German Supreme Court Says ISPs Should Delete Logs When Asked
from the the-struggle-continues dept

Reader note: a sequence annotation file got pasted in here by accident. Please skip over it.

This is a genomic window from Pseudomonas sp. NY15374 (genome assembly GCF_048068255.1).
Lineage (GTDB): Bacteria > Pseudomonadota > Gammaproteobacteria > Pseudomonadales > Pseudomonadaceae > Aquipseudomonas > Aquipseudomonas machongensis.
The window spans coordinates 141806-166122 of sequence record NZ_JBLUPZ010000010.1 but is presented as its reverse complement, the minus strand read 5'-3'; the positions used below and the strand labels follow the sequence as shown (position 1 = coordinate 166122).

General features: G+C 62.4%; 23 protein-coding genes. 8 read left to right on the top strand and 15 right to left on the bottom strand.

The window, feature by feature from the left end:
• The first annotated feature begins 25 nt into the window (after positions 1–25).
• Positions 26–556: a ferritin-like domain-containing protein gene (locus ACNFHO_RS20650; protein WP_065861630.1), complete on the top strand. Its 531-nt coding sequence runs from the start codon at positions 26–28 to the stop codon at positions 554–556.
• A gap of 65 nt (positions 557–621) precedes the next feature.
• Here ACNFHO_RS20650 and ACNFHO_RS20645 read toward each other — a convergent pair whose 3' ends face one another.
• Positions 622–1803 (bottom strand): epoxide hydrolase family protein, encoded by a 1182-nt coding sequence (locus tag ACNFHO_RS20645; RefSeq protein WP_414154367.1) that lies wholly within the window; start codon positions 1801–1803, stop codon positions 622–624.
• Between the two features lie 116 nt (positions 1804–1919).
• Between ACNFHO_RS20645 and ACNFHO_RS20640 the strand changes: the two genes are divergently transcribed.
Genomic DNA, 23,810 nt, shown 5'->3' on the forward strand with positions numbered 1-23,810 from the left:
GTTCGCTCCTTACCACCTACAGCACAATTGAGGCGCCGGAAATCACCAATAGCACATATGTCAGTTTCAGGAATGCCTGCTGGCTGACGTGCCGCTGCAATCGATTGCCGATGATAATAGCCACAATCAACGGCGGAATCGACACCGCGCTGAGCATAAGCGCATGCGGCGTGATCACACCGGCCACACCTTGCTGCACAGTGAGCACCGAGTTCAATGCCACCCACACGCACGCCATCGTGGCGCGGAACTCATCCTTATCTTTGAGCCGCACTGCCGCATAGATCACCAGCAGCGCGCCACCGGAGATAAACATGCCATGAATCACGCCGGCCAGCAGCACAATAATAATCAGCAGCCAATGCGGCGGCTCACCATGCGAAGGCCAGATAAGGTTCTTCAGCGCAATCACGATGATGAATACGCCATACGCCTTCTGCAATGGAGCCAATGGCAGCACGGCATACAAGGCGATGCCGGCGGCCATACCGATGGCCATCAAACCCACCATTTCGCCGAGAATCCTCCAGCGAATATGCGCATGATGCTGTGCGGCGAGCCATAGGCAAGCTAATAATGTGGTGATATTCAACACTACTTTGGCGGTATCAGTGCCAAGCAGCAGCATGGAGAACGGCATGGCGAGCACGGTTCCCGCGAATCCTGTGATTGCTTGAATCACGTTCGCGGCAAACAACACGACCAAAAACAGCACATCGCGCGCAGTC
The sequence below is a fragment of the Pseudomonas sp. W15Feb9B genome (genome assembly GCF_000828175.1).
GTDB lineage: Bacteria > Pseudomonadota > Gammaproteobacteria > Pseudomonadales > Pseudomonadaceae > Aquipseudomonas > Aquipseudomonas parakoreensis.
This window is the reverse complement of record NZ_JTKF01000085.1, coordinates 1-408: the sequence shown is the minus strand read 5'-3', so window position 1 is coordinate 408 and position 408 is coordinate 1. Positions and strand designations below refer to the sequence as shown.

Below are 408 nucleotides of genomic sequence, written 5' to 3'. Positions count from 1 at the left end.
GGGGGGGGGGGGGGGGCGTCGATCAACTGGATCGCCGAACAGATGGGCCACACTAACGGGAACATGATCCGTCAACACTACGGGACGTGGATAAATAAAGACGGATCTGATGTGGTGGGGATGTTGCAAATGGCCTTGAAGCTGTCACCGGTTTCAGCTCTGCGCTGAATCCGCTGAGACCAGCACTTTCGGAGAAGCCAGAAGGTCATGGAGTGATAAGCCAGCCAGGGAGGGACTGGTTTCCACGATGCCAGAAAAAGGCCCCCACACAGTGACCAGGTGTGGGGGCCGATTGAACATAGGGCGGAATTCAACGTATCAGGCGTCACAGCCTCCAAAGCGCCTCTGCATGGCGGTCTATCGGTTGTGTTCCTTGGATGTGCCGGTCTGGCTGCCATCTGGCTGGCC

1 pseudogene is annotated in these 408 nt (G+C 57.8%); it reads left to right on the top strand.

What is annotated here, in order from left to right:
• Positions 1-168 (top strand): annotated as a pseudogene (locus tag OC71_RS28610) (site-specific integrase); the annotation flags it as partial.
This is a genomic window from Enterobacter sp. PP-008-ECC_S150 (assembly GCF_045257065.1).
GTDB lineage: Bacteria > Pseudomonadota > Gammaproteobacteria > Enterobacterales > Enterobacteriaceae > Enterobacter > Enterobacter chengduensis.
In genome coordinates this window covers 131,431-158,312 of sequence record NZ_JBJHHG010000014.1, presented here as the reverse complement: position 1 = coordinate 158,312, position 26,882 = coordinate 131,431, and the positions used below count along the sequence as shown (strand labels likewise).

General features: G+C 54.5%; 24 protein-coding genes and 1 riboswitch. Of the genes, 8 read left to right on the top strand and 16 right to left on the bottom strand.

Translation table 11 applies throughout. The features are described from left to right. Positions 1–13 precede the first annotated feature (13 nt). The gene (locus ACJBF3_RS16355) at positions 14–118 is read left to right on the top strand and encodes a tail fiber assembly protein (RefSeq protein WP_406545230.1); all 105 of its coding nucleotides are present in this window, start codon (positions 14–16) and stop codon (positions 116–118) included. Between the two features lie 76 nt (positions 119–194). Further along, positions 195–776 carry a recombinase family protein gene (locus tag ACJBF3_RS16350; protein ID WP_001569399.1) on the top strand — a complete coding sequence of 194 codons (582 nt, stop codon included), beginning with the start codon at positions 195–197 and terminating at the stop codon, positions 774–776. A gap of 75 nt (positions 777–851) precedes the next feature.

As the ongoing battle continues between those fighting for better privacy protection from ISPs against those who want more data retention, it looks like the German Supreme Court has sided with the privacy side. The debate is one that's gone on for a few years (more in Europe than in the US, though we've been trying to catch up lately). Certain government officials want ISPs to store log file data for a very long period of time -- much longer than is needed for any business purpose. The idea is so that the government can request that data for investigations. However, there are tremendous costs involved in keeping and mining all that data -- and, one of the side effects is that it's much easier for what should be private information to get into the hands of others, even without a subpoena. That's exactly what someone in Germany claimed when his IP info was turned over to the police. He noted that there was no business reason the ISP should have kept the info, and for the sake of his privacy it should be deleted. The German Supreme Court has agreed, saying that, if someone asks, ISPs should be obligated to destroy log info. However, as the article notes, with data retention laws getting stronger every day, this privacy exemption will likely be removed soon enough anyway.